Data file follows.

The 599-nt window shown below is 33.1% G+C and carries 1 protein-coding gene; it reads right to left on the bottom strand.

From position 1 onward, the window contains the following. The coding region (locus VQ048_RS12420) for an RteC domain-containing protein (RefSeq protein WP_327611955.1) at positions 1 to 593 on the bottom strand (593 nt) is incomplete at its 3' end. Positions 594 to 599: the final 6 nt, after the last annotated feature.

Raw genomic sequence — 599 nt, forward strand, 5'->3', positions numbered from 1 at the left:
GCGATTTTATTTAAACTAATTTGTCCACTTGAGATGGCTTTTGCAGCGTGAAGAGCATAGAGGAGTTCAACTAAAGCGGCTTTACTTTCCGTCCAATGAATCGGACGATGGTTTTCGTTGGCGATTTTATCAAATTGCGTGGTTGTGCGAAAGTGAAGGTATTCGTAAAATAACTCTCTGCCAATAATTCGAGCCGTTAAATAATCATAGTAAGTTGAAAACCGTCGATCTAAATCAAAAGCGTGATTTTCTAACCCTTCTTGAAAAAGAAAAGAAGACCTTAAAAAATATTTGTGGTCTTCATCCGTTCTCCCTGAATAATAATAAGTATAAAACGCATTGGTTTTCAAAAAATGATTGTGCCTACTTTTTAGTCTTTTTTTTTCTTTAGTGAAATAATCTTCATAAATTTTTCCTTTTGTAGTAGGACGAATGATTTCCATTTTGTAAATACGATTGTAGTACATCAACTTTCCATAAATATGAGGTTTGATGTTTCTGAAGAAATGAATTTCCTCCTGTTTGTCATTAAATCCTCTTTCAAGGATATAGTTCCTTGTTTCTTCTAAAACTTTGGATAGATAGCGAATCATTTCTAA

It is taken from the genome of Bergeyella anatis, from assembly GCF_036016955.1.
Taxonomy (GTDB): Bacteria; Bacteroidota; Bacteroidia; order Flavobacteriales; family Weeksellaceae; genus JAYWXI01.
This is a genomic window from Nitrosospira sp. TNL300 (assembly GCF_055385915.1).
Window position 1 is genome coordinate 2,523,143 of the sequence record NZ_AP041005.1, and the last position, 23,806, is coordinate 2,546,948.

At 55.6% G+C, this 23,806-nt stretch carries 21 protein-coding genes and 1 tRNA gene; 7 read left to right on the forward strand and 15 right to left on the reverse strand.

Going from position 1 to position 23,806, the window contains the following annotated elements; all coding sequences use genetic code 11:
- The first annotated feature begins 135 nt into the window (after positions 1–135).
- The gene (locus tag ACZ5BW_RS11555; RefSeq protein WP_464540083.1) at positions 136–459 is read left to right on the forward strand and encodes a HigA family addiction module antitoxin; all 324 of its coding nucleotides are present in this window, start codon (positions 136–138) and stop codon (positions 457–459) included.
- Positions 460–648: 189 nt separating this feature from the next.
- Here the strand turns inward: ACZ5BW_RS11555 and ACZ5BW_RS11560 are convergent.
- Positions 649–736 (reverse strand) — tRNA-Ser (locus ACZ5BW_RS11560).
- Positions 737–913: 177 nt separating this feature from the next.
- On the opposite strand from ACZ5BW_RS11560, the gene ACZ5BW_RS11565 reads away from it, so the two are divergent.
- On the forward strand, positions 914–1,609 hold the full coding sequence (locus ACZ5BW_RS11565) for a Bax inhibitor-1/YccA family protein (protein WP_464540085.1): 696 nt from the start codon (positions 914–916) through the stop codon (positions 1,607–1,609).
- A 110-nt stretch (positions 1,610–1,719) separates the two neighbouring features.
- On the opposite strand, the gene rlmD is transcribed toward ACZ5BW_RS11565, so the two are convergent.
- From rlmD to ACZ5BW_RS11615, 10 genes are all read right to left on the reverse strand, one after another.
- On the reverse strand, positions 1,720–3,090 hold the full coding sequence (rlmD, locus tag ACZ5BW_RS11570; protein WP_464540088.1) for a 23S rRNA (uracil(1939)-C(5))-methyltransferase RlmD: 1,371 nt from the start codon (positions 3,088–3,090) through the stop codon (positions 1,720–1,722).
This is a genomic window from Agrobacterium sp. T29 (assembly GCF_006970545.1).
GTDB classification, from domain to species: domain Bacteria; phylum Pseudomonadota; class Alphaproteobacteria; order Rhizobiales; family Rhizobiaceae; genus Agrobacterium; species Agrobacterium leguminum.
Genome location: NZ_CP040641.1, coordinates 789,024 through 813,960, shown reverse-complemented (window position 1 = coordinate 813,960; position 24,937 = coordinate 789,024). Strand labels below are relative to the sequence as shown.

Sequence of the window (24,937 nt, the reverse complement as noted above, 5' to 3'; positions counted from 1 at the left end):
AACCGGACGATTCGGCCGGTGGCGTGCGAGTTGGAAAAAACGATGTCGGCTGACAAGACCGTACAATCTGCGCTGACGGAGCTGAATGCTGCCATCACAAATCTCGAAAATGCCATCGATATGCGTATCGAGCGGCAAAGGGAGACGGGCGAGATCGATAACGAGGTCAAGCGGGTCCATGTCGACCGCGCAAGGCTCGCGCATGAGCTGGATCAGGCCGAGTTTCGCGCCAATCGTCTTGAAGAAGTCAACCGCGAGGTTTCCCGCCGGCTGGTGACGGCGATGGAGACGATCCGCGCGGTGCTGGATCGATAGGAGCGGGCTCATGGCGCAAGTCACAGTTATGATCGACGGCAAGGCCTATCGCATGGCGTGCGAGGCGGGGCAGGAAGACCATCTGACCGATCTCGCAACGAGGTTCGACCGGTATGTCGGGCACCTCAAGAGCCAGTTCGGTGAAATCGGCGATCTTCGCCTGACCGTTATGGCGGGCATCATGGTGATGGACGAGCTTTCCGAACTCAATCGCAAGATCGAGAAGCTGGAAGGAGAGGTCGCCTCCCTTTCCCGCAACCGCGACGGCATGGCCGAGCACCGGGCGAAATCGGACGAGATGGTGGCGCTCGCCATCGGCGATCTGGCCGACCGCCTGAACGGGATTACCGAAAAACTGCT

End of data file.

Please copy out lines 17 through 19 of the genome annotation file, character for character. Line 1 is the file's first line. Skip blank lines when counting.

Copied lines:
- On the opposite strand from ACZ5BW_RS11560, the gene ACZ5BW_RS11565 reads away from it, so the two are divergent.
- On the forward strand, positions 914–1,609 hold the full coding sequence (locus ACZ5BW_RS11565) for a Bax inhibitor-1/YccA family protein (protein WP_464540085.1): 696 nt from the start codon (positions 914–916) through the stop codon (positions 1,607–1,609).
- A 110-nt stretch (positions 1,610–1,719) separates the two neighbouring features.